Time To Raise The Bar In Indian Judiciary

When Chief Justice of India (CJI) D.Y. Chandrachud recently said that the structure of legal profession is “feudal, patriarchal and not accommodating of women” and that there is a need to have a democratised and merit-based process for entry of more women and marginalised sections of society – he was calling a spade a spade.

While an increasing number of girls and women are enrolling in law courses and are joining the legal profession, when it comes to their representation in the Country’s judicial system, it is abysmally low. Law institutes across the country now witness a nearly 50% enrolment of girl students but as per data shared by the Government with the Parliament recently, only 15% of lawyers in India are women.

Out of 1.7 million advocates registered, only 15% are women. Women constitute 11.5% of the total High Court (HC) judges in India and there are four women judges out of the sitting 33 in the Supreme Court (SC) at present. Likewise, there are hardly any women Chief Justices in the High Courts of India.

According to data presented by the Law Ministry to the Parliament recently, Meghalaya has 59.3% of women lawyers, the highest in the country and Uttar Pradesh the lowest with just 8.7% women lawyers.

As per the Know Your High Court Judges (KHOJ) dataset jointly collated and analysed by a group of organisations, fewer than 8% of High Court judges in the last 25 years have been women, more than half of India’s HCs have not had a woman Chief Justice.

In addition, out of the total 160 Chief Justices, only 11 have been females and since its inception, there have been only 11 women judges in the Supreme Court and no woman CJI. Moreover, merely 83 of the 680 judges in the HCs are women and only 30% of subordinate judges are female.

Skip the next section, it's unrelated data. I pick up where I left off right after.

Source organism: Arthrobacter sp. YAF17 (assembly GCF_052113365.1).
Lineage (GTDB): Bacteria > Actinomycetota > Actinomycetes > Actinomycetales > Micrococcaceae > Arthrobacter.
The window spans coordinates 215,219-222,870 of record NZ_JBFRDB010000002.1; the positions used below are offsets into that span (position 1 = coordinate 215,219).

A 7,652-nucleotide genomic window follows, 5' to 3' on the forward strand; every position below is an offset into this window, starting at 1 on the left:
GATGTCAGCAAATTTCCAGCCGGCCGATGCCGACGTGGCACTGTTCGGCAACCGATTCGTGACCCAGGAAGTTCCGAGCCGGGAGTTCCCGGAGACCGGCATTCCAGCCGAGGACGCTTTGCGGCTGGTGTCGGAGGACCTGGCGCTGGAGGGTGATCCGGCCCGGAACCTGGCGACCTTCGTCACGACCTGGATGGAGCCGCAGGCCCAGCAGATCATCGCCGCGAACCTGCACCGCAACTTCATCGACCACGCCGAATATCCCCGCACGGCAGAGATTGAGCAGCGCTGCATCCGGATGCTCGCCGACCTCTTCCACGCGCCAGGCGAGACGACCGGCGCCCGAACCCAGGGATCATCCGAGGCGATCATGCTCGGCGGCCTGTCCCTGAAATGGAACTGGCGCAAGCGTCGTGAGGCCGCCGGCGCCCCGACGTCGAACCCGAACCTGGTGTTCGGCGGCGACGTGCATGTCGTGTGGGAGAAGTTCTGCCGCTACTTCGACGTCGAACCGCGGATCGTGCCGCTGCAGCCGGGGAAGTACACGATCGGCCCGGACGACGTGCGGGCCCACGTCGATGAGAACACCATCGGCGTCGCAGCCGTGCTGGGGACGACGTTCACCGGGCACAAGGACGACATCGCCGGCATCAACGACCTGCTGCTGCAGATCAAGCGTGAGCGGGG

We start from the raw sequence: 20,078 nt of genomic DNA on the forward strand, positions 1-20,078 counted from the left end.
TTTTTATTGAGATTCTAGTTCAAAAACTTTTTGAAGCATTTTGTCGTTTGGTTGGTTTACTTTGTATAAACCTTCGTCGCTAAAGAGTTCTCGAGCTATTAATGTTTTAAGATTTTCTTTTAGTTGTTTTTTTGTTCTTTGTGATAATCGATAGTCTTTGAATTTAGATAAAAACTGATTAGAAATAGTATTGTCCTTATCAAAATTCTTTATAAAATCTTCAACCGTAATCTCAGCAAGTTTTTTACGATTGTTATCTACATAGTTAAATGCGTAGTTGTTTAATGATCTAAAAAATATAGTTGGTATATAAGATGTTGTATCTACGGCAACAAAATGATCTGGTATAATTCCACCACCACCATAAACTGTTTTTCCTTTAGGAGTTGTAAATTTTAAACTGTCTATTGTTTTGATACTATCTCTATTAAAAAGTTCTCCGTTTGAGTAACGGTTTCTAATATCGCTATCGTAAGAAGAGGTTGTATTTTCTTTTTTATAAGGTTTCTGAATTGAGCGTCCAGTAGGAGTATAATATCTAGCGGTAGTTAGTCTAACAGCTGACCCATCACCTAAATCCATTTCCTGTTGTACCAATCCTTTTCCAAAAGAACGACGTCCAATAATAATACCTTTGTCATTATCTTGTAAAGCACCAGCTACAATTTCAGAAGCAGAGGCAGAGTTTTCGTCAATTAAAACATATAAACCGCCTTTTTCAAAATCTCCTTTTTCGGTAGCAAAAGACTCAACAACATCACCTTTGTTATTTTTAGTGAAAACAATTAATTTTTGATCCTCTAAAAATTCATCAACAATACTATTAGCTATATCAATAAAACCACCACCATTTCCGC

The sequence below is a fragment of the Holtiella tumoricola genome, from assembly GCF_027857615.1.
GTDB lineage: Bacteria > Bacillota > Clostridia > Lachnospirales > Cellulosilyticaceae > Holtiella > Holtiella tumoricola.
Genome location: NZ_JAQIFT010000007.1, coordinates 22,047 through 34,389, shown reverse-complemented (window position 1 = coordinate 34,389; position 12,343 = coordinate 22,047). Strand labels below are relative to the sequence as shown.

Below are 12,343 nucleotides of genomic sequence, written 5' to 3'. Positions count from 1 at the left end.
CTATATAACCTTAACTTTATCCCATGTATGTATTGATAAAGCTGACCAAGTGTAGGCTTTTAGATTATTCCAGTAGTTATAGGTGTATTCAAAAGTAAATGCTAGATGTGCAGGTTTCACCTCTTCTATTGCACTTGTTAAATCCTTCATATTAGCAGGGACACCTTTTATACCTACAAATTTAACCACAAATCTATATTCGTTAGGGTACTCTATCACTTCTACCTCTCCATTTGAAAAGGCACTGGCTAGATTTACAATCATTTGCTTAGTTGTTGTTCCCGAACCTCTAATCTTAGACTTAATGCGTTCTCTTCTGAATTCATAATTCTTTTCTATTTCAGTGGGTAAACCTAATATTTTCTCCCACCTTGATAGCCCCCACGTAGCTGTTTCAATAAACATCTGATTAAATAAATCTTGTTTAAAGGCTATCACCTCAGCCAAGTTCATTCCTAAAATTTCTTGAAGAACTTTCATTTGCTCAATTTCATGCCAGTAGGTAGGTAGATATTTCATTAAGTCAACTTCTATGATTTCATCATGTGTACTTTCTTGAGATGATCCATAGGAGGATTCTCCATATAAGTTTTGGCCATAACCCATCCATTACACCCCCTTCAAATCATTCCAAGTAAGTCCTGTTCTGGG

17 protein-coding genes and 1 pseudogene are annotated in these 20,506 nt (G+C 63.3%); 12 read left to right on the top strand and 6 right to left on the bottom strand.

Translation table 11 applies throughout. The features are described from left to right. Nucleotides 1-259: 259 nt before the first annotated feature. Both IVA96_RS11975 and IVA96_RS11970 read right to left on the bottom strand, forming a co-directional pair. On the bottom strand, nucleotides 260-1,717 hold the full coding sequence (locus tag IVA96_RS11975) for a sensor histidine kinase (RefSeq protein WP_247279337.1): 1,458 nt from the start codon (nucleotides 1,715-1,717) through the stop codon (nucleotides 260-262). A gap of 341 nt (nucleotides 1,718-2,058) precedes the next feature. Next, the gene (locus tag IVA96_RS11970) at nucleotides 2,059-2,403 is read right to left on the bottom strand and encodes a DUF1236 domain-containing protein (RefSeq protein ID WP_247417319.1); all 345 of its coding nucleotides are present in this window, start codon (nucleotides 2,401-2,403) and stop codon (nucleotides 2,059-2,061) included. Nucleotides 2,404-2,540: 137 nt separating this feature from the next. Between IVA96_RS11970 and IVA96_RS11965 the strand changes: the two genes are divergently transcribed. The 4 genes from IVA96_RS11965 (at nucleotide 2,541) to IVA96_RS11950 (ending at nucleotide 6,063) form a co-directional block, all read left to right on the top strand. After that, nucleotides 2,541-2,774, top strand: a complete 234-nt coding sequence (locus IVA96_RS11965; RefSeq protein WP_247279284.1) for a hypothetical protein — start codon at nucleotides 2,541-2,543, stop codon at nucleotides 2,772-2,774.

It’s no surprise that the apex body of lawyers, Bar Council of India (BCI), has no woman representation at present and the representation of women in the state bar councils across India are close to a measly two per cent.

Over the years, the appointment of women judges has been few and far between. While Anna Chandy was the first woman to be appointed as an HC judge in 1959, it took nearly 30 years to get the first woman judge elevated to the Supreme Court, Justice Fathima Beevi in 1989. Justice Leila Seth was the first woman to be appointed Chief Justice (CJ) of a High Court in 1991.

Although the issue of the lack of women in the judiciary has been highlighted in the last few years, it’s only recently that representatives of the top judiciary have been vocal about it. Highlighting the skewed gender ratio in the judiciary, former CJI, NV Ramana has stated that there exist only 30% women judges in the lower courts and 11.5% in high courts, calling for increasing participation and representation of women in the judiciary and legal profession.

Besides patriarchal norms and gender discrimination, the reasons for the under-representation of women in the judiciary are multi-fold. Women not only have to face hostile atmospheres within courtrooms but they are also considered unequal by their male counterparts in the bar and bench.

 While more women tend to enter the lower judiciary at the entry-level basis of an entrance examination, their entry to the higher judiciary is restricted. There also seems to be a high attrition rate among women lawyers. Many women caught in domestic and familial responsibilities are forced to drop out of practice failing to meet the eligibility criteria for district judges.

Female lawyers continue to face gender discrimination despite their official positions. A case in point is Justice Rekha Palli who was constantly referred to as ‘Sir’ while hearing a case in the Delhi High Court early this year. When she objected to the address and said “I am not Sir. I hope you can make that out,” the concerned lawyer apologised and said, “Sorry, it is because of the Chair you are sitting in!”

Justice Leila Seth in her autobiography ‘On Balance’ narrates the inherent sexism and the added baggage that came with being a woman in the judiciary. Writing about her first social event with High Court judges, she says that her colleagues commented that since she was here, they wouldn’t have to worry about catering anymore as she would make all the tea arrangements!